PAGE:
Transfusion-transmitted infections (TTIs) impose meticulous screening protocols in blood banks. Emerging or re-emerging viruses with altered pathogenicity remains debatable whether or not to include those in TTI screening panel. Dengue infection is known to transmit via Aedes aegypti mosquito; however, the route of infection through blood transfusion is recently of greater importance. India with hyper-endemic and endemic dengue regions must guarantee the safety in transfusion-related products. The donor with asymptomatic dengue infection during viremic phase can act as a reservoir for transmission. The acute infection in dengue is ascertained by detecting either nonstructural-1 protein (NS1) or IgM antibody whereas the prevalence of dengue can be monitored by the presence of IgG.
The presence of viremia in blood related products need to be assessed. However, reports on transfusion transmissible dengue infection are still lacking in this part of India. Therefore, the present study aims to determine the dengue NS1 protein and IgM status among blood donors collected at a tertiary care hospital in Southern India. Fortunately, we receive samples for routine dengue testing from patients residing in and around camp area. Hence, the latter part of this study is designed to substantiate the active circulation of dengue virus in and around camp area during camp period.
A single blinded randomized pilot study was designed for which serum samples those were negative to TTIs were collected from Department of Transfusion Medicine. The remaining serum of non-reactive samples collected during blood donation camp organized at Surulipatti village (9.7059 ° N, 77.3016 ° E) of Theni district on 30th September 2017 was taken for this study. The samples were de-identified and assigned a donor number from one to 95. Once collected, the samples were aliquoted into small vials and kept in deep freezers at 20 °C.
NS1 protein and dengue specific IgM detection was carried out by Panbio™ Dengue Early ELISA (Abbott Diagnostics, Korea) and IgM capture ELISA (National Institute of Virology, India) respectively. Samples positive to either one of the above tests were subjected to Panbio™ IgG ELISA (Abbott Diagnostics, Korea). All the tests were performed and the interpretation of results was done as per the manufacturer’s instructions provided in the kit. Appropriate controls from the kits and the in-house controls prepared from positive samples were added in each run.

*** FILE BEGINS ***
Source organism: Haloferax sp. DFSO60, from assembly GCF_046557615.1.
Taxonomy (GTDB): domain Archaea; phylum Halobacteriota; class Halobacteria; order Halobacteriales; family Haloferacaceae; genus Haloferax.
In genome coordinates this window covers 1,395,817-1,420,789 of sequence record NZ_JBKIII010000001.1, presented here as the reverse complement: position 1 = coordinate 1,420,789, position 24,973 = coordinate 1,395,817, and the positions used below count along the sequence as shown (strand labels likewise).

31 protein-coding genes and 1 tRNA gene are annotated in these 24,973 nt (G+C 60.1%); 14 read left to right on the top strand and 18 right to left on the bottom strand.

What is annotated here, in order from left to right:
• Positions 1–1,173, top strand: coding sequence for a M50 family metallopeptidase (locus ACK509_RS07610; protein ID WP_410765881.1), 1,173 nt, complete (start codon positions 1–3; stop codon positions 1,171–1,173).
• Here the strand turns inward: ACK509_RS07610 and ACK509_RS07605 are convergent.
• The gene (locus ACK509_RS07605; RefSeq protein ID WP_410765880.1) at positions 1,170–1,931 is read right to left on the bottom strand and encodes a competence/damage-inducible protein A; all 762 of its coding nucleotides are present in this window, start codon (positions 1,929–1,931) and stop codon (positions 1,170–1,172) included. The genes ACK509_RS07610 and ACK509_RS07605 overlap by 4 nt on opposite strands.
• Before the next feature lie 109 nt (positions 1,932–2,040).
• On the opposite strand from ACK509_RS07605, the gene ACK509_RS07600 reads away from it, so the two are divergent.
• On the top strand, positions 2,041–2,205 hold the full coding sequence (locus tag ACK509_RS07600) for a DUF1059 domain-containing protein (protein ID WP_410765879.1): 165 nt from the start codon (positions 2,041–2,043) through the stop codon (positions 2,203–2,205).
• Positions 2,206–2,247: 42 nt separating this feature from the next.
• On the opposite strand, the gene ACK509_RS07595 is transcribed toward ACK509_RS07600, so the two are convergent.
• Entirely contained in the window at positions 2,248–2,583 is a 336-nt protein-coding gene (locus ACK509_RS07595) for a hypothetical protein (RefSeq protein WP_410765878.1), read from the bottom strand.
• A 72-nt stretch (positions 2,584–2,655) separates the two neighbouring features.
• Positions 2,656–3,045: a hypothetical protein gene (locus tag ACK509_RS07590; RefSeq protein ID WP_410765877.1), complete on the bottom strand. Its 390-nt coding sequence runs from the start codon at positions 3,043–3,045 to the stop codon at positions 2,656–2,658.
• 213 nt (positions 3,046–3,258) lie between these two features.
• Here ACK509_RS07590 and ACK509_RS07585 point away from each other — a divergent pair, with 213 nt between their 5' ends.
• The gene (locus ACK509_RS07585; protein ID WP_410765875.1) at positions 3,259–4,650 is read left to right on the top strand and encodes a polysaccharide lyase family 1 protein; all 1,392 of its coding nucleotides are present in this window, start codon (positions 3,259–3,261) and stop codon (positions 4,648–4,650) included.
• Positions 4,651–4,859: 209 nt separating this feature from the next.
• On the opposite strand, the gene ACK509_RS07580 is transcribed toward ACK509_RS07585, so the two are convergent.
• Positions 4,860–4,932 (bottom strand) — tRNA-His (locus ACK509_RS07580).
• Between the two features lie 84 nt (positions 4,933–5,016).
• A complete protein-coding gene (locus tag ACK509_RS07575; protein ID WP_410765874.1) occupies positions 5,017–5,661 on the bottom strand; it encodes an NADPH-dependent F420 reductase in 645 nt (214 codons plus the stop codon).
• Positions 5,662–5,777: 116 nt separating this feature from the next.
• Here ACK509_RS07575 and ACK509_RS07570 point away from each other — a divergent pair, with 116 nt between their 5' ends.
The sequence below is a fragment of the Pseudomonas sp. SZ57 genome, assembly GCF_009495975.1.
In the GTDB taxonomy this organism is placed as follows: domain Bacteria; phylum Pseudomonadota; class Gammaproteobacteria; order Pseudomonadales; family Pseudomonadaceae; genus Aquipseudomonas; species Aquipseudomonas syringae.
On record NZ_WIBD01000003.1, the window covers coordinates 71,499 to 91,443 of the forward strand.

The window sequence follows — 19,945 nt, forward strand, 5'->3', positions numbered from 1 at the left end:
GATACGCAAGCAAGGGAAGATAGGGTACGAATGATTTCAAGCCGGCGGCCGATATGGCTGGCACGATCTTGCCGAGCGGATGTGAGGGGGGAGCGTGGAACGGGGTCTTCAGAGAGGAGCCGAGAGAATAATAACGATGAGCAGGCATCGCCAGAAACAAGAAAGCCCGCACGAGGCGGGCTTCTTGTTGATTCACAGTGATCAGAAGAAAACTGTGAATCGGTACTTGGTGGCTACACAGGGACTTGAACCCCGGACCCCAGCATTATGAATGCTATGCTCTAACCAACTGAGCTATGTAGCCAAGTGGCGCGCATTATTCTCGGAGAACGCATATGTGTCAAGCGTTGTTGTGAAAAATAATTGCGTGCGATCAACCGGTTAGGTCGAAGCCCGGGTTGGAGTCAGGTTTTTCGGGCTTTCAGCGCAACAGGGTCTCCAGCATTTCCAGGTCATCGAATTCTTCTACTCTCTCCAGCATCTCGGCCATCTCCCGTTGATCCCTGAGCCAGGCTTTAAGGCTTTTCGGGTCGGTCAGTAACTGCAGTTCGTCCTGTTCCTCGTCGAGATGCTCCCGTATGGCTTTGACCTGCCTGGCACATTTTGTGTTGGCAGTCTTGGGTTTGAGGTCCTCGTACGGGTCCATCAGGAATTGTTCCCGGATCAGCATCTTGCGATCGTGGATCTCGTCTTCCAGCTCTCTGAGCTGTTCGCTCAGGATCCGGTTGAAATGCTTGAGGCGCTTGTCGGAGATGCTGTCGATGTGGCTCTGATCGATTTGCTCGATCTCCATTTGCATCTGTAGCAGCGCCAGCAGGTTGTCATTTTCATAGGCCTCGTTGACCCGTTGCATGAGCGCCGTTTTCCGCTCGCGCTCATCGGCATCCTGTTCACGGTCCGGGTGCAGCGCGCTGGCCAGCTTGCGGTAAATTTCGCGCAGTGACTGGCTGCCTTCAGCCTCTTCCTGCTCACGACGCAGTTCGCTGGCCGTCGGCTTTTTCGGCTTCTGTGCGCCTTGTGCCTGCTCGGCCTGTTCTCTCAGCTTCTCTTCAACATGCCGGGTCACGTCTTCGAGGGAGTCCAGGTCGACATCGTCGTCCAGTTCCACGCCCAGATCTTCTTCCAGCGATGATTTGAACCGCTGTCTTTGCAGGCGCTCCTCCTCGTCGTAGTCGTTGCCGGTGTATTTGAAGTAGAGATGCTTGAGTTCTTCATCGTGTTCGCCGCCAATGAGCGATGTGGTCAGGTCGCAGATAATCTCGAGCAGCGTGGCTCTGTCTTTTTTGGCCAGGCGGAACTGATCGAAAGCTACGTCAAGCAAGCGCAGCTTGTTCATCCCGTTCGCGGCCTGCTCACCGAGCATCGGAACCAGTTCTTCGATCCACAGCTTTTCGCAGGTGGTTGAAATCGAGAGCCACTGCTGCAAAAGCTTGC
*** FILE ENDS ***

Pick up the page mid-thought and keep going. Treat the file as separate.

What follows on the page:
The active circulation of the dengue virus in and around the study area was evidenced by two factors: duration and location. Villages near the blood camp were identified by point-radius method using Maptive software (www.maptive.com). The duration for data stratification was calculated on the basis of maximum incubation period of dengue virus (i.e) 10 days. The data pertaining to hospitalized dengue cases were downloaded in the form of Microsoft Excel sheet from NIE server (http://220.127.116.11:82/vdln/) maintained by National Institute of Epidemiology, Chennai, Tamilnadu. The sorting was done based on the closest villages identified earlier and the date on which the sample was tested. Furthermore, the resultant samples those were tested only for IgM was retrospectively tested for NS1 antigen using stored serum.
Once dengue testing was completed, the positive and negative status of individual donor for each assay was represented as D (donor number) followed by NS1+/-/IgM+/e/-/IgG+/-. The positivity was expressed in percentage and their combinations were depicted in proportional Venn diagram using Biovenn online software with some modifications. The dengue cases filtered from hospital-based data were tabulated with their respective positives.
We tested 95 blood donor samples for dengue infection. Of these, 8 (8.4%) samples were positive to NS1 (2, 2.1%) and/or IgM (6, 6.3%) as per kit cut off values (Table 1). Our study revealed that all NS1 positive samples (D25/NS1+/IgM-/IgG-and D50/NS1+/IgMe/IgG-) were IgG negative. Out of six IgM positives, two donor samples (D46 and D81) turned out to be IgG negative (Figure 1).